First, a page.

# Nonlinear Poisson equation¶

This demo is implemented in a single Python file, demo_nonlinear-poisson.py, which contains both the variational form and the solver.

This demo illustrates how to:

• Solve a nonlinear partial differential equation (in this case a nonlinear variant of Poisson’s equation)

• Create and apply Dirichlet boundary conditions

• Define an Expression

• Define a FunctionSpace

• Create a SubDomain

The solution for $$u$$ in this demo will look as follows: and the gradient of $$u$$ will look like this: ## Equation and problem definition¶

For a domain $$\Omega \subset \mathbb{R}^N$$ with boundary $$\partial \Omega = \Gamma_{D} \cup \Gamma_{N}$$, we consider the following nonlinear Poisson equation with given boundary conditions:

Here $$f$$ is input data and $$n$$ denotes the outward directed boundary normal. The nonlinear variational form can be written in the following canonical form: find $$u \in V$$ such that

$F(u;v) = 0 \quad \forall \, v \in \hat{V}$

Here $$F:V\times\hat{V}\rightarrow\mathbb{R}$$ is a semilinear form, linear in the argument subsequent to the semicolon, and $$V$$ is some suitable function space. The semilinear form is defined as follows:

$F(u;v) = \int_\Omega (1 + u^2)\cdot\nabla u \cdot \nabla v - f v \,{\rm dx} = 0.$

To solve the nonlinear system $$b(U) = 0$$ by Newton’s method we compute the Jacobian $$A = b'$$, where $$U$$ is the coefficients of the linear combination in the finite element solution $$u_h = \sum_{j=1}^{N}U_j\phi_j, \; b:\mathbb{R}^N\rightarrow\mathbb{R}^N$$ and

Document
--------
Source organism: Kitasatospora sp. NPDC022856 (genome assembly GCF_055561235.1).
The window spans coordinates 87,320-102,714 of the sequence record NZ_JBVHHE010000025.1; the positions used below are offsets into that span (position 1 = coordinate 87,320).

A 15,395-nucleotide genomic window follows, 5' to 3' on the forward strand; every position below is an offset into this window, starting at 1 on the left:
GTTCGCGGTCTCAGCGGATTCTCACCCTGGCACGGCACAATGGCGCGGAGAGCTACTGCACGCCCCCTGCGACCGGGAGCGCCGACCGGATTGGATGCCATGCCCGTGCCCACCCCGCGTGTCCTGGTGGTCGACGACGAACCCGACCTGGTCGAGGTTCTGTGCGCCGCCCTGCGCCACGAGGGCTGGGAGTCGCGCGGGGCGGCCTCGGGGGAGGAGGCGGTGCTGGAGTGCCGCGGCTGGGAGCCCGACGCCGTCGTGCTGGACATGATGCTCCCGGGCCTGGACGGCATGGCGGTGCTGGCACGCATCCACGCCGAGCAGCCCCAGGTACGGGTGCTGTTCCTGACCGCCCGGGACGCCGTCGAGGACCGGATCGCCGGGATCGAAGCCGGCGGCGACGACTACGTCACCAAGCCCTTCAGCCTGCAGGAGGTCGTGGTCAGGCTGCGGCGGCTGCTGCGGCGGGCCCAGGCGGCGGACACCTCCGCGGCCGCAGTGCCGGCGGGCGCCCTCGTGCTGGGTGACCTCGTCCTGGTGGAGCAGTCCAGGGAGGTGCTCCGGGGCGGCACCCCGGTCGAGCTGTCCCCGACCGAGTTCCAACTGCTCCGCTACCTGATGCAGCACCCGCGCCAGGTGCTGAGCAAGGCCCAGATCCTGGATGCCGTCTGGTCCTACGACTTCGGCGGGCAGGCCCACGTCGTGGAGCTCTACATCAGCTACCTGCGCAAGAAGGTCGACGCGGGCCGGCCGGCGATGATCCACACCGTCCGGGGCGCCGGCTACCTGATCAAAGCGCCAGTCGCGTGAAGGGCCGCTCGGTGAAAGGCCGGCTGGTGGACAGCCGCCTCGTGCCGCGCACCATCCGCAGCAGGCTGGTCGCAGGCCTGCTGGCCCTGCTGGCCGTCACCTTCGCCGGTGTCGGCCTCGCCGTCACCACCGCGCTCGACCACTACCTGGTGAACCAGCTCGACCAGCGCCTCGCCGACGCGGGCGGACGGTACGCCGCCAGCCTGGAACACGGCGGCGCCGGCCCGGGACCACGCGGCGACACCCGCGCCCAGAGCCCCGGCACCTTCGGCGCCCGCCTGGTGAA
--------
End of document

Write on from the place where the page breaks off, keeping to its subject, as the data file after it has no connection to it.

$b_i(U) = F(u_h;\hat{\phi}_i),\quad i = 1,2,\dotsc,N.$

Linearizing the semilinear form $$F$$ around $$u = u_h$$, we obtain

$F'(u_h;\delta u,v) = \int_\Omega [(2 u_h \delta u\nabla u_h)\cdot\nabla v + ((1+u_h^2)\nabla\delta u)\nabla v] \,{\rm dx}$

We note that for each fixed $$u_h$$, $$a = F'(u_h;\,\cdot\,,\,\cdot\,)$$ is a bilinear form and $$L = F(u_h;\,\cdot\,,\,\cdot\,)$$ is a linear form. In each Newton iteration, we thus solve a linear variational problem of the canonical form: find $$\delta u \in V_{h,0}$$ such that

$F'(u_h;\delta u,v) = -F(u_h;v)\quad\forall\,v\in\hat{V}_h.$

In this demo, we shall consider the following definitions of the input function, the domain, and the boundaries:

• $$\Omega = [0,1] \times [0,1]\,\,\,$$ (a unit square)

• $$\Gamma_{D} = \{(1, y) \subset \partial \Omega\}\,\,\,$$ (Dirichlet boundary)

• $$\Gamma_{N} = \{(x, 0) \cup (x, 1) \cup (0, y) \subset \partial \Omega\}\,\,\,$$ (Neumann boundary)

• $$f(x, y) = x\sin(y)\,\,\,$$ (source term)

## Implementation¶

This description goes through the implementation (in demo_nonlinear-poisson.py) of a solver for the above described nonlinear Poisson equation step-by-step.

First, the matplotlib and dolfin modules are imported:

import matplotlib.pyplot as plt
from dolfin import *


Next, we want to consider the Dirichlet boundary condition. A simple Python function, returning a boolean, can be used to define the subdomain for the Dirichlet boundary condition ($$\Gamma_D$$). The function should return True for those points inside the subdomain and False for the points outside. In our case, we want to say that the points $$(x, y)$$ such that $$x = 1$$ are inside on the inside of $$\Gamma_D$$. (Note that because of rounding-off errors, it is often wise to instead specify $$|x - 1| < \epsilon$$, where $$\epsilon$$ is a small number (such as machine precision).):

# Sub domain for Dirichlet boundary condition
class DirichletBoundary(SubDomain):